The Turkish midsummer heat hits stunningly but unsurprisingly. However, the size of this object in focus is both, stunning and surprising: A freshwater turtle with a carapace length of 1 metre is what I would expected to see in the Amazon River, but surely not here in Europe. And in fact the home of this giant Nile Soft-Shelled Turtle (Trionyx triunguis), the famous Dalyan Delta, with its meandering river and countless branchings is reminiscent of a tiny detail of Amazonia.
Towards the Mediterranean Sea the beach of Dalyan stretches its sandy flat 4 kilometres in length and more than 200 metre wide. A huge rectangular zone of the beach is neatly riddled with sun loungers and umbrellas, which make it obvious that this is a tourist area. But all furnitures are set up in a distance of 30 metre from the water and only the expert eye instantly recognises the reason: The stretch of sand between the line of umbrellas and the water hosts hundreds of seaturtle nests, only testified to by some tracks which the nesting Loggerhead Turtles left on the beach. The Lycian Coast in Turkey is famous for beaches like this. Nevertheless, for my mission to take pictures for Wild Wonders of Europe I chose an other stretch of shore which is not so much in the focus of human sun worshippers.
This is where I now wait at night for that special moment when a marine reptile takes the trouble to carry its own heavy body on land. There is magic in the air when the twinkling moonlight on the surf is interrupted by the dark round shadow of a 70 kilogram female Loggerhead Turtle (Caretta caretta) which drags herself ashore. It reminds of the first conquest of the land by some ancient animal. Literally moved by this sight I give some more place to the turtle and only a few metres from me the female crawls through the sand, pausing every once in a while to take an audible, deep breath. I can allow myself to sit in awe and watch, because if I would move too much and take pictures now when the turtle is still preparing, it would just break off and return to the sea immediately. It is just when the scraping sounds of digging the nesthole ceased that I silently crawl near to the rear of the turtle to check if it started dropping the eggs. Now I can sit up and start photographing – now the female will not stop before the approximately 100 eggs are laid and thoroughly covered with sand. But I must work fast. I have only about 20 minutes before the turtle will be through and gone between the waves.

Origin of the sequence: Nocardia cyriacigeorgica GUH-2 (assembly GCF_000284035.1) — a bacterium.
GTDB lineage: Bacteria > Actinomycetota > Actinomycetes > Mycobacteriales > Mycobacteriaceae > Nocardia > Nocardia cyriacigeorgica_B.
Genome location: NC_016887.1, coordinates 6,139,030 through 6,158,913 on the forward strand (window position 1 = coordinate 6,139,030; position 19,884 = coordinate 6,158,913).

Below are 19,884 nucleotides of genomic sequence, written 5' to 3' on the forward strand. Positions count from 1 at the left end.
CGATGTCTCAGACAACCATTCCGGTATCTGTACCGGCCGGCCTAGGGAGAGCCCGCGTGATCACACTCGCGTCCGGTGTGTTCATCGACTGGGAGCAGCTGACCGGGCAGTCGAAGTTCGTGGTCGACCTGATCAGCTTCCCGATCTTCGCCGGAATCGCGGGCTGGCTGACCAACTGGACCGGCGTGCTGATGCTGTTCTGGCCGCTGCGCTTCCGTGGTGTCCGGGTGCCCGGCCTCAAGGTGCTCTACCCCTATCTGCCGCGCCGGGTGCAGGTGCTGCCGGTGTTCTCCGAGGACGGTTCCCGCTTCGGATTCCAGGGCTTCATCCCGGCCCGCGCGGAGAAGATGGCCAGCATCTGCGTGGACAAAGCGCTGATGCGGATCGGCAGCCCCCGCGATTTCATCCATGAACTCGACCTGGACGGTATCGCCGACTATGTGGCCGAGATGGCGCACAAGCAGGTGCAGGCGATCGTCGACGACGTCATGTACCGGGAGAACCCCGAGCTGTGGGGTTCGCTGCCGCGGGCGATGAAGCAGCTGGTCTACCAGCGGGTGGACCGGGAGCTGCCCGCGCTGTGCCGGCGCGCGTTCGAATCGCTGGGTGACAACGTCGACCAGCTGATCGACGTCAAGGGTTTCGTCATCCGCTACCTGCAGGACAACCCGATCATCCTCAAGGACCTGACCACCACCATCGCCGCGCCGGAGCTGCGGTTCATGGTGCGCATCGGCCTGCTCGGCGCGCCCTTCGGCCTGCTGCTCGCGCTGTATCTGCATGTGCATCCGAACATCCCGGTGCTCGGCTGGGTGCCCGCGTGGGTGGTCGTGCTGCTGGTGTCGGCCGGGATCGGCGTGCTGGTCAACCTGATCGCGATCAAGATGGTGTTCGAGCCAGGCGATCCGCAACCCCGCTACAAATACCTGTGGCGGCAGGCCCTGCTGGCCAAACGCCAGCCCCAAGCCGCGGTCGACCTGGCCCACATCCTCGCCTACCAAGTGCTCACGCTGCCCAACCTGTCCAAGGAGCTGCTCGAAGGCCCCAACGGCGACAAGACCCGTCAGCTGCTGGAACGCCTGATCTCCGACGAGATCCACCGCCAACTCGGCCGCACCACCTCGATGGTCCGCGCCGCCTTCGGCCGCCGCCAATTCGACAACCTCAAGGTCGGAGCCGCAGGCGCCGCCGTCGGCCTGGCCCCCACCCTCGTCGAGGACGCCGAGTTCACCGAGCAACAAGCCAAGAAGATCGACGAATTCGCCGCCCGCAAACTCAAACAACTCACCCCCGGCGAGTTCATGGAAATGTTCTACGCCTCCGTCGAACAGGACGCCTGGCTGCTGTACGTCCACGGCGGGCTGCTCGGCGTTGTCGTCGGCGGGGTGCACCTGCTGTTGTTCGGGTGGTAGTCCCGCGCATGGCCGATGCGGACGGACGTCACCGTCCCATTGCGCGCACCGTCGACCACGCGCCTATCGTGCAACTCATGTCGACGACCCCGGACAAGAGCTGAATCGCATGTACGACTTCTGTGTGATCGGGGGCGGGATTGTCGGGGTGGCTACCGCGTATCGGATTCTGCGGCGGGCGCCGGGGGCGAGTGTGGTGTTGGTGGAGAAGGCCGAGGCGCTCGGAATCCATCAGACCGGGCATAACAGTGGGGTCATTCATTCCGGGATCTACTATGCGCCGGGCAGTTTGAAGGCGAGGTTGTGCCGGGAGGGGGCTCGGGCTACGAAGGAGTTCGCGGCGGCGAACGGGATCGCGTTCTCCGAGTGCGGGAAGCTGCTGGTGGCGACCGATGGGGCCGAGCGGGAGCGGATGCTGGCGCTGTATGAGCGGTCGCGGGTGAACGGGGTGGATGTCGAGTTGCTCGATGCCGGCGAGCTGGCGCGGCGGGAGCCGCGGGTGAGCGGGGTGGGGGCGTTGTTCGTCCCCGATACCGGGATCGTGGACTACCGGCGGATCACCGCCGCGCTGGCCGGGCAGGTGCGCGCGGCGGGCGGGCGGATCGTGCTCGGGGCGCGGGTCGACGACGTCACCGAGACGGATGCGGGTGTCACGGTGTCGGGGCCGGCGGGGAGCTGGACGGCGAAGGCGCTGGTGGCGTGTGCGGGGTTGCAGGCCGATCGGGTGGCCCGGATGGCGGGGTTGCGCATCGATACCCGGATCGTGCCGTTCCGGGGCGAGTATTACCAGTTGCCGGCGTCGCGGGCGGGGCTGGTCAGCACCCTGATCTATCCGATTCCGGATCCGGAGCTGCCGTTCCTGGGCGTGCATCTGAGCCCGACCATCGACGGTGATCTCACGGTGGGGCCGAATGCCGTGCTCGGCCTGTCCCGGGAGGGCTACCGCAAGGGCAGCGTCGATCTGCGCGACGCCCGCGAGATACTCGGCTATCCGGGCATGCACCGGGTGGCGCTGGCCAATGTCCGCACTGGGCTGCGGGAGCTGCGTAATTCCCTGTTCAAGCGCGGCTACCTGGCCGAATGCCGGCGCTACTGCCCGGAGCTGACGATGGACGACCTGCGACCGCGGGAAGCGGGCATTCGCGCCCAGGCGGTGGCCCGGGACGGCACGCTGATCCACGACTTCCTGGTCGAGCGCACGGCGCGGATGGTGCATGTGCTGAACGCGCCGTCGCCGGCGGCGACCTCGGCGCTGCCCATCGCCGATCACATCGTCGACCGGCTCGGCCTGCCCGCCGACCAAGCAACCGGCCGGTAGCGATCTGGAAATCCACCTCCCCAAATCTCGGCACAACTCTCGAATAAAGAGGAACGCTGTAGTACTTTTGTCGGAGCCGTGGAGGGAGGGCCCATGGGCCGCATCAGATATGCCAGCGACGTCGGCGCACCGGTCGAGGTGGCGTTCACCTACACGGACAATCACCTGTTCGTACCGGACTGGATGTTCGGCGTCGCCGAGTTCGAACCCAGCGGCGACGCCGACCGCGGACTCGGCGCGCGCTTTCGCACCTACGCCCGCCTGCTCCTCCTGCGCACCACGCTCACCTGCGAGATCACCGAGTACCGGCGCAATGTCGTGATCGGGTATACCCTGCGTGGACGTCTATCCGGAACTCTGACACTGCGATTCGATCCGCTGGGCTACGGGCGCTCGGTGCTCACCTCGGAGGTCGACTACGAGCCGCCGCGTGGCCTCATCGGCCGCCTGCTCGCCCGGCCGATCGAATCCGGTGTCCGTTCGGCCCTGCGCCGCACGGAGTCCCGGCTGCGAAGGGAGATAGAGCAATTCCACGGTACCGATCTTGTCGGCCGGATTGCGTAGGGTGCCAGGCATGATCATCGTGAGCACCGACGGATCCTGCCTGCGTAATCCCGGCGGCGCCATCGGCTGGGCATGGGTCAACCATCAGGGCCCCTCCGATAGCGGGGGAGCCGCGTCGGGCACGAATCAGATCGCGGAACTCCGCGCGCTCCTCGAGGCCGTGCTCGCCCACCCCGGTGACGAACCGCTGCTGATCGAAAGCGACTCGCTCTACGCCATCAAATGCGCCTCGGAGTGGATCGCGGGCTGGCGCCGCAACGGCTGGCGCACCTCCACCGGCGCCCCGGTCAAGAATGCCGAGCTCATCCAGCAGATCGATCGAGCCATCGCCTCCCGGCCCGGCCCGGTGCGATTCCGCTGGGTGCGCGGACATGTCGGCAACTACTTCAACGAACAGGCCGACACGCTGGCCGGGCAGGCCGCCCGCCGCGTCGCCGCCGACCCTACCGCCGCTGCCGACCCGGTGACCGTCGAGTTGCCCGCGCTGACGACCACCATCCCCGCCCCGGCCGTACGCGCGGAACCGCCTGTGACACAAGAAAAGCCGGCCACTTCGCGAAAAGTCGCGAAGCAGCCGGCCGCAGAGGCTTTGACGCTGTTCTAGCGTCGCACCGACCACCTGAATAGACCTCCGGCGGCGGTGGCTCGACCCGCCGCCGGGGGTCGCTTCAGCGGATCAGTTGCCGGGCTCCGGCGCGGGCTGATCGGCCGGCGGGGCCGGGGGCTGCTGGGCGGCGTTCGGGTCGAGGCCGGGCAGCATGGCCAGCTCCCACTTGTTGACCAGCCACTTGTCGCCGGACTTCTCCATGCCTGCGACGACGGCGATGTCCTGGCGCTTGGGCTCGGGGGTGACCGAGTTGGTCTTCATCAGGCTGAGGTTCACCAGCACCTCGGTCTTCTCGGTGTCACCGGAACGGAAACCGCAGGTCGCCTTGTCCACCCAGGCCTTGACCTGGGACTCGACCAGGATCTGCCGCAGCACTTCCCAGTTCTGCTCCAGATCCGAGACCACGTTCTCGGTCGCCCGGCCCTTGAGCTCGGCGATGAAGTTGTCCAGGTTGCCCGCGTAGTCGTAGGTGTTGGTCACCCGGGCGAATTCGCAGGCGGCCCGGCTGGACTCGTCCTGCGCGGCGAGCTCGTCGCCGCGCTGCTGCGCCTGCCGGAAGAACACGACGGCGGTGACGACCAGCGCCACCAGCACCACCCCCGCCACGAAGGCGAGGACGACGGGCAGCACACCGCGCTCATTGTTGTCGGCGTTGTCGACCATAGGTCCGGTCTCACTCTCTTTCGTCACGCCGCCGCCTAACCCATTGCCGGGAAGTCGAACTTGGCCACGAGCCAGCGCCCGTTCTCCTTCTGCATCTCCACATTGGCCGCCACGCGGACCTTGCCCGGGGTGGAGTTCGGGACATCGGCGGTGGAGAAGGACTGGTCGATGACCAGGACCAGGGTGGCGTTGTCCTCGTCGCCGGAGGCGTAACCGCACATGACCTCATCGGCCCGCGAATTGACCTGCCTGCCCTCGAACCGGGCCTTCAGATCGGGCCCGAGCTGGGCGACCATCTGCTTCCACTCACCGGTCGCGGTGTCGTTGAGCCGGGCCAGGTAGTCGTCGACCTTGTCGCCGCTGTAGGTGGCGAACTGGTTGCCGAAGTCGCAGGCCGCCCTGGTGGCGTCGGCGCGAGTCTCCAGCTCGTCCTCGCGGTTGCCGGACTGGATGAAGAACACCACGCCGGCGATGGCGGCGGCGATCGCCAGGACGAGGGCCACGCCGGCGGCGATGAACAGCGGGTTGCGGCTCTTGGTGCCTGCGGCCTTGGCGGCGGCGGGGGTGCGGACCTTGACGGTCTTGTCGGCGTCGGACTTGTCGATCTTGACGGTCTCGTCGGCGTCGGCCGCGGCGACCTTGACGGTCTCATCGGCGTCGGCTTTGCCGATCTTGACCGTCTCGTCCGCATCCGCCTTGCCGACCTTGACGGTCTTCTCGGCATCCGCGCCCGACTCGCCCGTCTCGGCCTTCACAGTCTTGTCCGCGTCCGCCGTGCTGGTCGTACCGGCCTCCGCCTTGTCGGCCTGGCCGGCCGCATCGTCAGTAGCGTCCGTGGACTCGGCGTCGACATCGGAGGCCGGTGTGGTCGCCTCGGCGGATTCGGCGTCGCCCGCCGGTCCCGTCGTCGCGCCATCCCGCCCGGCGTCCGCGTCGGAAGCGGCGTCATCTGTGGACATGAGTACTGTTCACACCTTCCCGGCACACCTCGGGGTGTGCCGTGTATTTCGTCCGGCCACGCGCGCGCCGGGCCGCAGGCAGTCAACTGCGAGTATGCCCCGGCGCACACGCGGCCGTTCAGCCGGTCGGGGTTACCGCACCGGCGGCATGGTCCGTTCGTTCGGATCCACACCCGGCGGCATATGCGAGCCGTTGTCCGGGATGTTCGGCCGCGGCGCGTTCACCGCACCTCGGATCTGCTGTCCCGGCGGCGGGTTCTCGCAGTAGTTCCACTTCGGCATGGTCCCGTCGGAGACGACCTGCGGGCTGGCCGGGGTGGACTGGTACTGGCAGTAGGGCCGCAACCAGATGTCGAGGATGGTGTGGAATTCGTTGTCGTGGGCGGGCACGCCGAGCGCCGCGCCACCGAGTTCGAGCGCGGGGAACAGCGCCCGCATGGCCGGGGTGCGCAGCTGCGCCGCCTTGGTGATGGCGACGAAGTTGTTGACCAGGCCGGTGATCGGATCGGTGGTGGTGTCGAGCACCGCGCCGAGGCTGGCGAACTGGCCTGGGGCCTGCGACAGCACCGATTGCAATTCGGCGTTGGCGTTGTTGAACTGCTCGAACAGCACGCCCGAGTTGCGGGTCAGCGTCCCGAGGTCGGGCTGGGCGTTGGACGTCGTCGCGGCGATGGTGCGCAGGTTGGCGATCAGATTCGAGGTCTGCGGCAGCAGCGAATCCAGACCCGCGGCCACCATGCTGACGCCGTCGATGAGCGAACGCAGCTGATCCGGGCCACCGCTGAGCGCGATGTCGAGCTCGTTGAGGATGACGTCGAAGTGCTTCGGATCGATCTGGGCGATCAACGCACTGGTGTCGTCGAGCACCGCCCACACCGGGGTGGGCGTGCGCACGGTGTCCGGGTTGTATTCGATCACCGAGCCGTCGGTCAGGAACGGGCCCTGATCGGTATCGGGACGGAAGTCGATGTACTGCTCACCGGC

When I watch the dark carapace vanishing in the surf I know the female will only return in 2 or 3 years, as now, in August, the nesting season ends. But I have something else to look forward to: To see hatching young seaturtles. Many nests that have been laid before are ready after the warm sand incubated and sheltered them for about 2 month. As if they would follow a command all healthy hatchlings of a nest begin at the same time to struggle to towards the surface, where they are keen to reach the close sea.
The first faint glimmer of the sunrise already shows at the horizon when I found the little tracks on the sand. The hatchlings nearly made it to the ocean and now I can fulfill myself a long-cherished wish: I accompany and photograph a newly hatched seaturtle under water while it is doing its first dives. One hour later – being impressed by the speed and determination of this 6 centimetre-reptile – I have to admit that it finds its way in the big blue much better than I do. I feel grateful that I could share this start into a new life and my best wishes go out there with this small animal that I got to know a little bit.Share on Facebook